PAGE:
Tuesday, March 27, 2012

Businesses, many with rural trade, spend millions urging Congress to help Postal Service

Businesses that cater to rural areas are among those that have spent $300 million in the past three years lobbying Congress to support or oppose various proposals concerning the U.S. Postal Service, in ways generally friendly to USPS as well as their own interests. Congress begins work on legislation this week to help the struggling, debt-riddled agency. "The service is the backbone of a mailing and shipping industry that employs more than 8.5 million people and supports almost $1 trillion in economic activity every year," Ron Nixon of The New York Times reports. "The service itself employs 574,000 people."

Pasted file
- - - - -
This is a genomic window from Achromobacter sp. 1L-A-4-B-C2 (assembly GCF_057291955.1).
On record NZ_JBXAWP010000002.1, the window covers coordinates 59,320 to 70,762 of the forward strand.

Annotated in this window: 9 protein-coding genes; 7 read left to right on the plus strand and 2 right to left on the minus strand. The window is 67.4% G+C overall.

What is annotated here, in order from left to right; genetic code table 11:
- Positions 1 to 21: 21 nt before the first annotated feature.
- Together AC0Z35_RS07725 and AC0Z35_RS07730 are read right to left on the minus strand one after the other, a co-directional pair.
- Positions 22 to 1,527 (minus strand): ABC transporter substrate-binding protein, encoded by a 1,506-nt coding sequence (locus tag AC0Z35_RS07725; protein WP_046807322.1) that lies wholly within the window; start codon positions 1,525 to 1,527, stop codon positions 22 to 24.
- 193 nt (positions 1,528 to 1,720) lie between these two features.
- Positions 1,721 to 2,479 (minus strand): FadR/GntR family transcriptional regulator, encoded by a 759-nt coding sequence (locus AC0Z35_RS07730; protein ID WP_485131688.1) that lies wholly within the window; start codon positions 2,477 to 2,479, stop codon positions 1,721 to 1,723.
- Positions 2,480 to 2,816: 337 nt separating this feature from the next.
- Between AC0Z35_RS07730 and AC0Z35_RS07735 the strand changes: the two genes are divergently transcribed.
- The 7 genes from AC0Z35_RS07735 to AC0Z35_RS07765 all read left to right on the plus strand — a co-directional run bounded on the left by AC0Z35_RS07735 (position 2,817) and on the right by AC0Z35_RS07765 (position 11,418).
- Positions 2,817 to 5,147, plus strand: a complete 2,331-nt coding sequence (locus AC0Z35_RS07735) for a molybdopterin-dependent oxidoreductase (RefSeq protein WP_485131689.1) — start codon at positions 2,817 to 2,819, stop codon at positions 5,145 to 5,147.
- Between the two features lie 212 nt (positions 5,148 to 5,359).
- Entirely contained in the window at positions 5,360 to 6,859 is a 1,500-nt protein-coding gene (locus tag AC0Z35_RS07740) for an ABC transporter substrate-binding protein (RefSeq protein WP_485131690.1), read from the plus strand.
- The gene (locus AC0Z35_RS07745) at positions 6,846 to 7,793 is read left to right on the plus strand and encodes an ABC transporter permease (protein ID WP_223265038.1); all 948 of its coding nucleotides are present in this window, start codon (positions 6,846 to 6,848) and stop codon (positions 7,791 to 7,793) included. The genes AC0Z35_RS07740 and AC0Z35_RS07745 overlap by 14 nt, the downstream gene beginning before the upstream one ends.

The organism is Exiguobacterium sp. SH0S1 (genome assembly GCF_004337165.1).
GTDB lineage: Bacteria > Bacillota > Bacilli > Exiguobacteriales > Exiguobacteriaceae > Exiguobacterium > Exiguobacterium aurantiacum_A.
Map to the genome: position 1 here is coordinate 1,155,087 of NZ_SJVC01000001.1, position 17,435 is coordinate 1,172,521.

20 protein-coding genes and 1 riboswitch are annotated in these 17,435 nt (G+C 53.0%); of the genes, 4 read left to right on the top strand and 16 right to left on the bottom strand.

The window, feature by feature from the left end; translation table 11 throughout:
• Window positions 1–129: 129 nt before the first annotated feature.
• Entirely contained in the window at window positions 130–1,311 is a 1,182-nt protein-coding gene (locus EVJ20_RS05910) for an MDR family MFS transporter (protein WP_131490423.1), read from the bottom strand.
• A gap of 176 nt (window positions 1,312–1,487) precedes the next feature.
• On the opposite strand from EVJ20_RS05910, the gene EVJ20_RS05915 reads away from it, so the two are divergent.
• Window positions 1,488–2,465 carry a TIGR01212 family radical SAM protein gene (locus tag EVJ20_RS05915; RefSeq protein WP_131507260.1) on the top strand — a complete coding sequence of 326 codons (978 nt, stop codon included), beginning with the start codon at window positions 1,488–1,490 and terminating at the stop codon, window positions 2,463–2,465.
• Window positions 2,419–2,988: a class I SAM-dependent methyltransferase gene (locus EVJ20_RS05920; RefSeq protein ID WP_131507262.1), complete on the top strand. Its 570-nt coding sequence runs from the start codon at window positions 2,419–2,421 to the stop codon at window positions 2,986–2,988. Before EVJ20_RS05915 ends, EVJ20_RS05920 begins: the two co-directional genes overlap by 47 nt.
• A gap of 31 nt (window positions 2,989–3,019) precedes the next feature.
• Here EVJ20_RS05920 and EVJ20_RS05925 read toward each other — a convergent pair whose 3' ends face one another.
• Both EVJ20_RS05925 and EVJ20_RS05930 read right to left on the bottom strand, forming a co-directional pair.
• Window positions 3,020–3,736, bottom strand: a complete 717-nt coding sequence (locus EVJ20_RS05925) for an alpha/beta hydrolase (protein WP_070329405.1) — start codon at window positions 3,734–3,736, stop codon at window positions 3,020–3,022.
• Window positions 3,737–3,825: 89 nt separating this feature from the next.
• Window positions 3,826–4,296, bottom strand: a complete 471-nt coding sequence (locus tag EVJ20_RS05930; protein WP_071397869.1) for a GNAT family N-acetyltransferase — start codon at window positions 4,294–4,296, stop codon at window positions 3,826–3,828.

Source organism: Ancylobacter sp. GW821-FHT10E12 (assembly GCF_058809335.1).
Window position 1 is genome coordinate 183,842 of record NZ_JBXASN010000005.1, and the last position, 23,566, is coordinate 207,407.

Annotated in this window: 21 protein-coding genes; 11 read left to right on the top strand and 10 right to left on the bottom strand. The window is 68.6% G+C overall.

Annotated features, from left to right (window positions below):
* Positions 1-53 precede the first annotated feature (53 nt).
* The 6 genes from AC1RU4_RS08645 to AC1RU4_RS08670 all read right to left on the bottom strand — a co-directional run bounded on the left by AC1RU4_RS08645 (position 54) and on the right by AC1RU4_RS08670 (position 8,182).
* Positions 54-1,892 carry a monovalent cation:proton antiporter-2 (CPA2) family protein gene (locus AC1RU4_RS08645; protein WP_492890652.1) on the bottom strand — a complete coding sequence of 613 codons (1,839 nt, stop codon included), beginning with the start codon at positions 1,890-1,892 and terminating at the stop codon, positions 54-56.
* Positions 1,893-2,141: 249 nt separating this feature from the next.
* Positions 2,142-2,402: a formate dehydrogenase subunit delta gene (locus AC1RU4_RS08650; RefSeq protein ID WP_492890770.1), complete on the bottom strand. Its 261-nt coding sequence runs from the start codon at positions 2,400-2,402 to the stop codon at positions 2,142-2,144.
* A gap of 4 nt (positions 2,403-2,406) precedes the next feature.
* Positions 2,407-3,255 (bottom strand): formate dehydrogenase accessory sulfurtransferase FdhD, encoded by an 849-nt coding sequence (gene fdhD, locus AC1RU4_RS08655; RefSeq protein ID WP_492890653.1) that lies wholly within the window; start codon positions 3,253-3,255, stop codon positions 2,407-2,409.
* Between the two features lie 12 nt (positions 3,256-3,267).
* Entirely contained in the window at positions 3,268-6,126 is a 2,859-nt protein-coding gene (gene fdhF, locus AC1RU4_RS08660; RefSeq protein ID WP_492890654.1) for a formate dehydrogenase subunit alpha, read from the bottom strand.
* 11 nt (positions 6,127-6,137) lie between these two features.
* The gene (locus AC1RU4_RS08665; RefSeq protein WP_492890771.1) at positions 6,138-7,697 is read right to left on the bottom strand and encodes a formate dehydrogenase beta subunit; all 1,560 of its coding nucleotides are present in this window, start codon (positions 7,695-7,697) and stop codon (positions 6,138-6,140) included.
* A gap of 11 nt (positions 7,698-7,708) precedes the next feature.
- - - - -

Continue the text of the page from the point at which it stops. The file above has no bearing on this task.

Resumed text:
The agency has proposed ending Saturday delivery and delaying first-class mail by a day, along with closing 3,700 post offices -- mostly in rural areas -- and 250 processing centers. Many companies say the cuts would "have a devastating effect on their businesses," especially greeting-card makers, mail-order prescription companies and magazine and newspaper publishers, who rely on the postal service for everyday business, especially in rural places. (Read more)

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